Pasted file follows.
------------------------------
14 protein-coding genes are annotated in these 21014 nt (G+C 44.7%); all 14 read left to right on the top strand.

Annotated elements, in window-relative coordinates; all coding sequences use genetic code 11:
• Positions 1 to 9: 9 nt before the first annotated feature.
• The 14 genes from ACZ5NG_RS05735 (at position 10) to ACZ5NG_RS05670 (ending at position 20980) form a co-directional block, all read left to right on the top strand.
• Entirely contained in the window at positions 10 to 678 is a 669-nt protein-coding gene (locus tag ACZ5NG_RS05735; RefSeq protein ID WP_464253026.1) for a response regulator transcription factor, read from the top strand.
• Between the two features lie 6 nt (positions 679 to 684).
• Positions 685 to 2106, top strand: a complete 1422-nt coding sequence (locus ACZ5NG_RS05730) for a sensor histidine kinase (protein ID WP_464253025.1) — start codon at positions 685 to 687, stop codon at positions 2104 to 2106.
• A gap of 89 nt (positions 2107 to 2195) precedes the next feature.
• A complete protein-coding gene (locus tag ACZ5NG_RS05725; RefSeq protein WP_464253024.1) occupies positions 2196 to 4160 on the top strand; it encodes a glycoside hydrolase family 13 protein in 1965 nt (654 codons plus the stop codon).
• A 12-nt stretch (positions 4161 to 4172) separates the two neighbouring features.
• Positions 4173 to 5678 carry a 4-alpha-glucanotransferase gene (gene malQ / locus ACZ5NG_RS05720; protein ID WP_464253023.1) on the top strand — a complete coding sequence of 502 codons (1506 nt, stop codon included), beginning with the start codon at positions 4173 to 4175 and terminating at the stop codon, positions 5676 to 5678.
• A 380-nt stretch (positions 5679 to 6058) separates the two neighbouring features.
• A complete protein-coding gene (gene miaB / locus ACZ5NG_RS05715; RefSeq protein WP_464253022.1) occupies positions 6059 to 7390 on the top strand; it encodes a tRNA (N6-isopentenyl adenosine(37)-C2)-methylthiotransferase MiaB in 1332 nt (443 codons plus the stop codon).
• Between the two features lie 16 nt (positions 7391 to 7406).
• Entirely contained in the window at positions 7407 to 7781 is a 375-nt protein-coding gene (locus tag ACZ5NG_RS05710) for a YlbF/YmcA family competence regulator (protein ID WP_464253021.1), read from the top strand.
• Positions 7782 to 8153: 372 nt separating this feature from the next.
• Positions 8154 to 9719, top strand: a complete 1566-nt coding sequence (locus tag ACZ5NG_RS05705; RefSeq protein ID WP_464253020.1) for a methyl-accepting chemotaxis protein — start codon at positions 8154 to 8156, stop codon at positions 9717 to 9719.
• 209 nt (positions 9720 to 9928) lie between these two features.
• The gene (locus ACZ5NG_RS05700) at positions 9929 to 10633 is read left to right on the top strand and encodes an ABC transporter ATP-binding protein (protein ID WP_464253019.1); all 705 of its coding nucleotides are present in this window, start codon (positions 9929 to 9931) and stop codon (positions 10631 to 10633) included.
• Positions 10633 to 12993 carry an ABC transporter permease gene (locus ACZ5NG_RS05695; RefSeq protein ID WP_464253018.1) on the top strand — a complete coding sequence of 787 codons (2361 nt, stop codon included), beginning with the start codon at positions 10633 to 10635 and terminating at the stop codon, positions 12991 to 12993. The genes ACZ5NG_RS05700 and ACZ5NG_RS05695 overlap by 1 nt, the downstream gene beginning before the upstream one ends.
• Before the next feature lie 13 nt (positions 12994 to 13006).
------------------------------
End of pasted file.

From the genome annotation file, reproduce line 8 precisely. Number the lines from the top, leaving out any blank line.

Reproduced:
• A gap of 89 nt (positions 2107 to 2195) precedes the next feature.